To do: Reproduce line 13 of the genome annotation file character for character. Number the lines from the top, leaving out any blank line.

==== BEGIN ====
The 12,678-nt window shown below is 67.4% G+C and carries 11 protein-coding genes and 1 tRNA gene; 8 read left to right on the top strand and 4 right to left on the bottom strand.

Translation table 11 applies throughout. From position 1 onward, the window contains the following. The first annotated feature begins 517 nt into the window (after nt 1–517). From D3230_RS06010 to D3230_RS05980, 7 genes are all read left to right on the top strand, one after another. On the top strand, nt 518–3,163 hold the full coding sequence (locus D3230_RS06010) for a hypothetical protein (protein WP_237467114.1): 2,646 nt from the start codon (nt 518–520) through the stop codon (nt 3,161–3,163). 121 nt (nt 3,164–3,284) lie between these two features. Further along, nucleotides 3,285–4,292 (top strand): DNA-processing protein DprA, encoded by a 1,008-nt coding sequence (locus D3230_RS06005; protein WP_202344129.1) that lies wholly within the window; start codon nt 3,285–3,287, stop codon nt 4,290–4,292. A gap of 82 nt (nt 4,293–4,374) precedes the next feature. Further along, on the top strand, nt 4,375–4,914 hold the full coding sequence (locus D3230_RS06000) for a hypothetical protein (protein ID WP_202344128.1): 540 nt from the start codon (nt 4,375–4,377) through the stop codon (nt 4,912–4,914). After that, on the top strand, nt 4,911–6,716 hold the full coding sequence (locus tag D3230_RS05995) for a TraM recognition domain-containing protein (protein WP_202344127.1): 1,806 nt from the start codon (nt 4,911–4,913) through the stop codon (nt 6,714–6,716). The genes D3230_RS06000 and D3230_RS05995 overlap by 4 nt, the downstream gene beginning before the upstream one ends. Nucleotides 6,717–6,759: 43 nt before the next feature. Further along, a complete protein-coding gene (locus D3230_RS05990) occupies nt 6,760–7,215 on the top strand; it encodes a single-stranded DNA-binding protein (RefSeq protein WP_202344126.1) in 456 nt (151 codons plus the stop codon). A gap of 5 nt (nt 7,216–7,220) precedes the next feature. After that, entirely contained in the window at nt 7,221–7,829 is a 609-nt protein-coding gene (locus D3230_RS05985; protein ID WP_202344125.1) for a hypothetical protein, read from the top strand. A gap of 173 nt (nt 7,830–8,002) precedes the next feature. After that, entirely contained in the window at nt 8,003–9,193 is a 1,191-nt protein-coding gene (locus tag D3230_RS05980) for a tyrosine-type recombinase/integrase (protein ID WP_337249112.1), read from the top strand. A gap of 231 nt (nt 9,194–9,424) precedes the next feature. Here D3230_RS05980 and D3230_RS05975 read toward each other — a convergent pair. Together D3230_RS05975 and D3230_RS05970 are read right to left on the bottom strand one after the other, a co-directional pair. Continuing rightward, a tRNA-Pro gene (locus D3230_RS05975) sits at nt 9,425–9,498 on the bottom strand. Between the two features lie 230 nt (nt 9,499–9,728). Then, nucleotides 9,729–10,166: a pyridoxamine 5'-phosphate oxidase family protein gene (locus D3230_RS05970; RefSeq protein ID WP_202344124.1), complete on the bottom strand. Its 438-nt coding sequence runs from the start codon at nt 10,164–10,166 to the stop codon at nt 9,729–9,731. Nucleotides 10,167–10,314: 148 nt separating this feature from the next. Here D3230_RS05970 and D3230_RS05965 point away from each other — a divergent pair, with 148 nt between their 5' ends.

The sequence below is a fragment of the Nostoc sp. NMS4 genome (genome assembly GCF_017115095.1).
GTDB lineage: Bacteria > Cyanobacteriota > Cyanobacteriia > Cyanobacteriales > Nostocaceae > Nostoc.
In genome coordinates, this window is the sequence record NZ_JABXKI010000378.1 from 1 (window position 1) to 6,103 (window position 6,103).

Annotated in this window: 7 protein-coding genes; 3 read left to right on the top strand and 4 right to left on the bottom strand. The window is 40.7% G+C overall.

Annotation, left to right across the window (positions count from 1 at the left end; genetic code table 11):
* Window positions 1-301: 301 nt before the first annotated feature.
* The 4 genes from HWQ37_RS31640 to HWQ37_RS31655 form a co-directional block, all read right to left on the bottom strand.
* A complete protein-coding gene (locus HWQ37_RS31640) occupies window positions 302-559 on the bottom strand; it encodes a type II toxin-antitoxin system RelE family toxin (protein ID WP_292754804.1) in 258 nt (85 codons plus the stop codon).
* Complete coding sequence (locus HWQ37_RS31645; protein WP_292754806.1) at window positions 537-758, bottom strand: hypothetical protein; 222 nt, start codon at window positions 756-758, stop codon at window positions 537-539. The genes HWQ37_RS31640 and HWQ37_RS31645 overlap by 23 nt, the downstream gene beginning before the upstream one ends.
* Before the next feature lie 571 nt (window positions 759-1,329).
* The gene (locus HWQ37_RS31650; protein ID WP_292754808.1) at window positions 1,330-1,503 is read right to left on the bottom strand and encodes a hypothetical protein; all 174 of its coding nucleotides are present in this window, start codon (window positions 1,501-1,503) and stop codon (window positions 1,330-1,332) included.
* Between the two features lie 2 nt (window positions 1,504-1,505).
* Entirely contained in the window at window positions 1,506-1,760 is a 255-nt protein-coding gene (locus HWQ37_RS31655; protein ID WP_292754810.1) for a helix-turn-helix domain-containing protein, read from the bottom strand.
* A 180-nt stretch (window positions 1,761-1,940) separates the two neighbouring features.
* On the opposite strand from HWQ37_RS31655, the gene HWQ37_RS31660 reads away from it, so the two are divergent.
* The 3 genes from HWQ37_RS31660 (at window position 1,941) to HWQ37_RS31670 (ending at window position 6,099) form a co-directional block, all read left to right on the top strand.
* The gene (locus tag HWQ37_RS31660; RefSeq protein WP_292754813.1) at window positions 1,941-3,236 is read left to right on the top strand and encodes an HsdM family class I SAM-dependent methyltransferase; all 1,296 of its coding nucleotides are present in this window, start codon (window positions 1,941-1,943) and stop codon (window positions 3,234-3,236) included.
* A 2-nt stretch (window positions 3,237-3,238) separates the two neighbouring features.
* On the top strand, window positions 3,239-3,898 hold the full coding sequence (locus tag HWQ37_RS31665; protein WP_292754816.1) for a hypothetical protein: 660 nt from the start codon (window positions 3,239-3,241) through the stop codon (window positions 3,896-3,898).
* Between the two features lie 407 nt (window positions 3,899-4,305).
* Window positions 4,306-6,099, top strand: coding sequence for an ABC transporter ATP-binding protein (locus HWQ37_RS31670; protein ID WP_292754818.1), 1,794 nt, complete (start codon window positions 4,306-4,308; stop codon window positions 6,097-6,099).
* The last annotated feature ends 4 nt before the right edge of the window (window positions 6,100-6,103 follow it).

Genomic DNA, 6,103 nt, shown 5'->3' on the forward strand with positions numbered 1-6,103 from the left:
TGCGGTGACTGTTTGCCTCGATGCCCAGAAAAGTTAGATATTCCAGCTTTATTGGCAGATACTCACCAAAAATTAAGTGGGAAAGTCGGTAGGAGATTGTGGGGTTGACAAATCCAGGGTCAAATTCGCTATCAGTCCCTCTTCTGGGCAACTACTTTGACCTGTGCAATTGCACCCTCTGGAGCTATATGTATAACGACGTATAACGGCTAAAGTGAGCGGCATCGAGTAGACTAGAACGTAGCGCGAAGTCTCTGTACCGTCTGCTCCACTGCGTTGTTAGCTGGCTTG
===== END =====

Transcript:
* The gene (locus HWQ37_RS31650; protein ID WP_292754808.1) at window positions 1,330-1,503 is read right to left on the bottom strand and encodes a hypothetical protein; all 174 of its coding nucleotides are present in this window, start codon (window positions 1,501-1,503) and stop codon (window positions 1,330-1,332) included.